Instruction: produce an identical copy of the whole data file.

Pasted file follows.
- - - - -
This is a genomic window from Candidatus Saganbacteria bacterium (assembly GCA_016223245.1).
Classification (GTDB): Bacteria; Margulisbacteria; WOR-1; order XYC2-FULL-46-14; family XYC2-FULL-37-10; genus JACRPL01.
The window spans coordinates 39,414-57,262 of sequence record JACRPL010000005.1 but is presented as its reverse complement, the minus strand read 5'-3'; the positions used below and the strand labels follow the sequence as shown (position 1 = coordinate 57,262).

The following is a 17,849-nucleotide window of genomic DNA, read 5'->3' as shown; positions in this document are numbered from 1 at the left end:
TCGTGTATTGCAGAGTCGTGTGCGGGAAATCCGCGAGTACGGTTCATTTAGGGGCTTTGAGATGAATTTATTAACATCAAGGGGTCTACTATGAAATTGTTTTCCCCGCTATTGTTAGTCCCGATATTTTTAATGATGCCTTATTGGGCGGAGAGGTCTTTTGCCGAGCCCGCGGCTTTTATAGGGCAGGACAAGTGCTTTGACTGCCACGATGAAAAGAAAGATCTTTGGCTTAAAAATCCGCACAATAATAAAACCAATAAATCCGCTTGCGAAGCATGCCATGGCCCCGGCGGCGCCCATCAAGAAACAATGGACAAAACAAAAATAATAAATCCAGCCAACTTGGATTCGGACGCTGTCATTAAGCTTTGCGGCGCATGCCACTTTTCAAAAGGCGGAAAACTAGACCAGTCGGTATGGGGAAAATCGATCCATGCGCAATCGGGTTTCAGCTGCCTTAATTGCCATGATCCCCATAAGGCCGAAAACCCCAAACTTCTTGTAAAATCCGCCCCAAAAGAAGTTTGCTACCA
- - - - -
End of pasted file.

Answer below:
This is a genomic window from Candidatus Saganbacteria bacterium (assembly GCA_016223245.1).
Classification (GTDB): Bacteria; Margulisbacteria; WOR-1; order XYC2-FULL-46-14; family XYC2-FULL-37-10; genus JACRPL01.
The window spans coordinates 39,414-57,262 of sequence record JACRPL010000005.1 but is presented as its reverse complement, the minus strand read 5'-3'; the positions used below and the strand labels follow the sequence as shown (position 1 = coordinate 57,262).

The following is a 17,849-nucleotide window of genomic DNA, read 5'->3' as shown; positions in this document are numbered from 1 at the left end:
TCGTGTATTGCAGAGTCGTGTGCGGGAAATCCGCGAGTACGGTTCATTTAGGGGCTTTGAGATGAATTTATTAACATCAAGGGGTCTACTATGAAATTGTTTTCCCCGCTATTGTTAGTCCCGATATTTTTAATGATGCCTTATTGGGCGGAGAGGTCTTTTGCCGAGCCCGCGGCTTTTATAGGGCAGGACAAGTGCTTTGACTGCCACGATGAAAAGAAAGATCTTTGGCTTAAAAATCCGCACAATAATAAAACCAATAAATCCGCTTGCGAAGCATGCCATGGCCCCGGCGGCGCCCATCAAGAAACAATGGACAAAACAAAAATAATAAATCCAGCCAACTTGGATTCGGACGCTGTCATTAAGCTTTGCGGCGCATGCCACTTTTCAAAAGGCGGAAAACTAGACCAGTCGGTATGGGGAAAATCGATCCATGCGCAATCGGGTTTCAGCTGCCTTAATTGCCATGATCCCCATAAGGCCGAAAACCCCAAACTTCTTGTAAAATCCGCCCCAAAAGAAGTTTGCTACCA